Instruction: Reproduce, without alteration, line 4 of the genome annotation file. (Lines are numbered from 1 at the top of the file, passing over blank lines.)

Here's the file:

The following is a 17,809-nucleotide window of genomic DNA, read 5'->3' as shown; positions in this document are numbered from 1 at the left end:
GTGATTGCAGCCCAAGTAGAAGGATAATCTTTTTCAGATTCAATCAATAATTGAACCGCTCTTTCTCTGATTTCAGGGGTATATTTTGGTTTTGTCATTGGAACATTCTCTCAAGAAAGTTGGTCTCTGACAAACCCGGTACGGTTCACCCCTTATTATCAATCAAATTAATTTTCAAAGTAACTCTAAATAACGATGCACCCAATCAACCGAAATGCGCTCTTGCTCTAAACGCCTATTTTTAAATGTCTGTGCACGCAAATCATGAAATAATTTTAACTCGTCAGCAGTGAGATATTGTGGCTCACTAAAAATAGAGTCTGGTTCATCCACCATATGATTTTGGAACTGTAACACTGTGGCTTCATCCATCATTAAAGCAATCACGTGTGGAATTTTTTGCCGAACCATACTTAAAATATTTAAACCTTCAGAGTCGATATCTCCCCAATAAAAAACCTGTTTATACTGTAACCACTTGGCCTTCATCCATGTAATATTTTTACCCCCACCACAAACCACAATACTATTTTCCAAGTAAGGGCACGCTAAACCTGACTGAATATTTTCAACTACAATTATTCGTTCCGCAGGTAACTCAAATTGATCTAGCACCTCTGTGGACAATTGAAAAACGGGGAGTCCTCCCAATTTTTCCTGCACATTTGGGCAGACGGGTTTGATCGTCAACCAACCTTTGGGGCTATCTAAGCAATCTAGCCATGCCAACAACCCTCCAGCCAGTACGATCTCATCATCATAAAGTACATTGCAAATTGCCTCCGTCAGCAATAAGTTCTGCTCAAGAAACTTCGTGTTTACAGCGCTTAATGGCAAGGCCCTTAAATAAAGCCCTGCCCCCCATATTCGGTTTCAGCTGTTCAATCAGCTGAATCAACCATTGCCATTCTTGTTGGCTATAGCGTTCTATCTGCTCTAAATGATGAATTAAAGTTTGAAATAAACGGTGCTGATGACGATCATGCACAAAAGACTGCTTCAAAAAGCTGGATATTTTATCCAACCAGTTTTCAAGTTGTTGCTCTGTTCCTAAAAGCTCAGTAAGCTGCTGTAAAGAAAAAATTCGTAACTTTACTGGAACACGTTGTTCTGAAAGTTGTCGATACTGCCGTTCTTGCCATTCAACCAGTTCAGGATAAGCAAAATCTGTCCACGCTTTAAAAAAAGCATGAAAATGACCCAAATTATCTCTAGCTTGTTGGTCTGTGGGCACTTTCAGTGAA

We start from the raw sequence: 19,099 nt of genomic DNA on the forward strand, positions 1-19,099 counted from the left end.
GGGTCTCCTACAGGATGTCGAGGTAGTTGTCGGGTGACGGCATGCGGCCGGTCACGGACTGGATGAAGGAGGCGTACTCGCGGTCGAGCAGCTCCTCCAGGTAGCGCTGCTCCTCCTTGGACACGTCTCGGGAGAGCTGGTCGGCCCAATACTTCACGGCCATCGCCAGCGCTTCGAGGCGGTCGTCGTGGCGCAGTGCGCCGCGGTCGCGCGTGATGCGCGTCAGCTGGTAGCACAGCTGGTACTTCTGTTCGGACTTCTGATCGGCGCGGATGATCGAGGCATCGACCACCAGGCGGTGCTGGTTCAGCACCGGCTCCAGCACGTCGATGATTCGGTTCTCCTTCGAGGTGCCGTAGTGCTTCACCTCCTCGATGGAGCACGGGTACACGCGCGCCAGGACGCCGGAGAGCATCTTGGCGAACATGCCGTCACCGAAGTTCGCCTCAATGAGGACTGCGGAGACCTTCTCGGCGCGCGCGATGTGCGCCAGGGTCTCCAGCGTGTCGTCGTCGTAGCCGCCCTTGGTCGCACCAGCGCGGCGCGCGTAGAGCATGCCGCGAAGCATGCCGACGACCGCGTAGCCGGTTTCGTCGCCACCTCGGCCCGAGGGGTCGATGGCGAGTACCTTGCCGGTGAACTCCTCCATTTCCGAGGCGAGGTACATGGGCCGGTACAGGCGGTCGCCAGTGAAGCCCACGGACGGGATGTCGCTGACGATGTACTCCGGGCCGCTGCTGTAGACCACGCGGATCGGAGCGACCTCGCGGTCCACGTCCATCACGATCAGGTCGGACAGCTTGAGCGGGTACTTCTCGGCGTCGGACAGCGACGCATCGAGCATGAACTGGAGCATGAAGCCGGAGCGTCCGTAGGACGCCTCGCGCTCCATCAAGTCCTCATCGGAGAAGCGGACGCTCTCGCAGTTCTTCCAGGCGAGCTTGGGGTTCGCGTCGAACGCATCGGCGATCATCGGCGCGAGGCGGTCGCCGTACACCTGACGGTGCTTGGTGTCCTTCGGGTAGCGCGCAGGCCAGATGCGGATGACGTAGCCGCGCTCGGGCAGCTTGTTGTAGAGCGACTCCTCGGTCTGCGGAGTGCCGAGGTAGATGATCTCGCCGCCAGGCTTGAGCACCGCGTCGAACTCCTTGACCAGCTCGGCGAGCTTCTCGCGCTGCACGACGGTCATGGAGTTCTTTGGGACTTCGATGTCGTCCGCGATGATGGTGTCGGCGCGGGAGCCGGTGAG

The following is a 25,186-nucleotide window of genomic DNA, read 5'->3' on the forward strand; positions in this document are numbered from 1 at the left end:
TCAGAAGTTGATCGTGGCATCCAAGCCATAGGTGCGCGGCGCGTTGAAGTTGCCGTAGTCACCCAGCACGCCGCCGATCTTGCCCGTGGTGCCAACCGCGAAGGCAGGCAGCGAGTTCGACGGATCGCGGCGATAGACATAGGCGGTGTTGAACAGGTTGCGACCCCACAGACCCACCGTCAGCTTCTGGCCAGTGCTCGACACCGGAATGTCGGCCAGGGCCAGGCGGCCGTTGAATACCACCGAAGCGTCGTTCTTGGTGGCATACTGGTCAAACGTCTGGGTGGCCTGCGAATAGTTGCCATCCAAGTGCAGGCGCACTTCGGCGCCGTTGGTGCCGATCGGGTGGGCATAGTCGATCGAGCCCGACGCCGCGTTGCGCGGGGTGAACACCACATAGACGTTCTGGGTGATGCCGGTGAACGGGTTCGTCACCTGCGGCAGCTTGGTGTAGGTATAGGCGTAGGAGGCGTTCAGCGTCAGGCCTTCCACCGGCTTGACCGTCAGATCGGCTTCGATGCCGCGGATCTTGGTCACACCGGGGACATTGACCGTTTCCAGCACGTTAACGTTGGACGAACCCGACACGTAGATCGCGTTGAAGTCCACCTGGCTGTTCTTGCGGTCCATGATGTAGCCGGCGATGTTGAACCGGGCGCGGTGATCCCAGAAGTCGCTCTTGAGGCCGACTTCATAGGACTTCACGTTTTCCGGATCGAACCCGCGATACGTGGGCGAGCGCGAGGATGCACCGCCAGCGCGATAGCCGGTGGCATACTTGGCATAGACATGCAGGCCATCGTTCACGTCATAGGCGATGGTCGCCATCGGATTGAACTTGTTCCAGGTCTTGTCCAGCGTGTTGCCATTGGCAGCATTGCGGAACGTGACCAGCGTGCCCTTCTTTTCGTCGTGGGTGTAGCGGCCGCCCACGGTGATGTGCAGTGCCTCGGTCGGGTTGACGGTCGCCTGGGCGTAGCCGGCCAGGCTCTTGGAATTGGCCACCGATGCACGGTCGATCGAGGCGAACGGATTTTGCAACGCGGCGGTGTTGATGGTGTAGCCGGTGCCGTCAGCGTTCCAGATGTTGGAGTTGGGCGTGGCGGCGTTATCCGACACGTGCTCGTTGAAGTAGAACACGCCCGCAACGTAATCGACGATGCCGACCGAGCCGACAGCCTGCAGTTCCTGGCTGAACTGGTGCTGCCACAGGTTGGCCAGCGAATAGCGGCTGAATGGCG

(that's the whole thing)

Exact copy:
GGGTCTCCTACAGGATGTCGAGGTAGTTGTCGGGTGACGGCATGCGGCCGGTCACGGACTGGATGAAGGAGGCGTACTCGCGGTCGAGCAGCTCCTCCAGGTAGCGCTGCTCCTCCTTGGACACGTCTCGGGAGAGCTGGTCGGCCCAATACTTCACGGCCATCGCCAGCGCTTCGAGGCGGTCGTCGTGGCGCAGTGCGCCGCGGTCGCGCGTGATGCGCGTCAGCTGGTAGCACAGCTGGTACTTCTGTTCGGACTTCTGATCGGCGCGGATGATCGAGGCATCGACCACCAGGCGGTGCTGGTTCAGCACCGGCTCCAGCACGTCGATGATTCGGTTCTCCTTCGAGGTGCCGTAGTGCTTCACCTCCTCGATGGAGCACGGGTACACGCGCGCCAGGACGCCGGAGAGCATCTTGGCGAACATGCCGTCACCGAAGTTCGCCTCAATGAGGACTGCGGAGACCTTCTCGGCGCGCGCGATGTGCGCCAGGGTCTCCAGCGTGTCGTCGTCGTAGCCGCCCTTGGTCGCACCAGCGCGGCGCGCGTAGAGCATGCCGCGAAGCATGCCGACGACCGCGTAGCCGGTTTCGTCGCCACCTCGGCCCGAGGGGTCGATGGCGAGTACCTTGCCGGTGAACTCCTCCATTTCCGAGGCGAGGTACATGGGCCGGTACAGGCGGTCGCCAGTGAAGCCCACGGACGGGATGTCGCTGACGATGTACTCCGGGCCGCTGCTGTAGACCACGCGGATCGGAGCGACCTCGCGGTCCACGTCCATCACGATCAGGTCGGACAGCTTGAGCGGGTACTTCTCGGCGTCGGACAGCGACGCATCGAGCATGAACTGGAGCATGAAGCCGGAGCGTCCGTAGGACGCCTCGCGCTCCATCAAGTCCTCATCGGAGAAGCGGACGCTCTCGCAGTTCTTCCAGGCGAGCTTGGGGTTCGCGTCGAACGCATCGGCGATCATCGGCGCGAGGCGGTCGCCGTACACCTGACGGTGCTTGGTGTCCTTCGGGTAGCGCGCAGGCCAGATGCGGATGACGTAGCCGCGCTCGGGCAGCTTGTTGTAGAGCGACTCCTCGGTCTGCGGAGTGCCGAGGTAGATGATCTCGCCGCCAGGCTTGAGCACCGCGTCGAACTCCTTGACCAGCTCGGCGAGCTTCTCGCGCTGCACGACGGTCATGGAGTTCTTTGGGACTTCGATGTCGTCCGCGATGATGGTGTCGGCGCGGGAGCCGGTGAG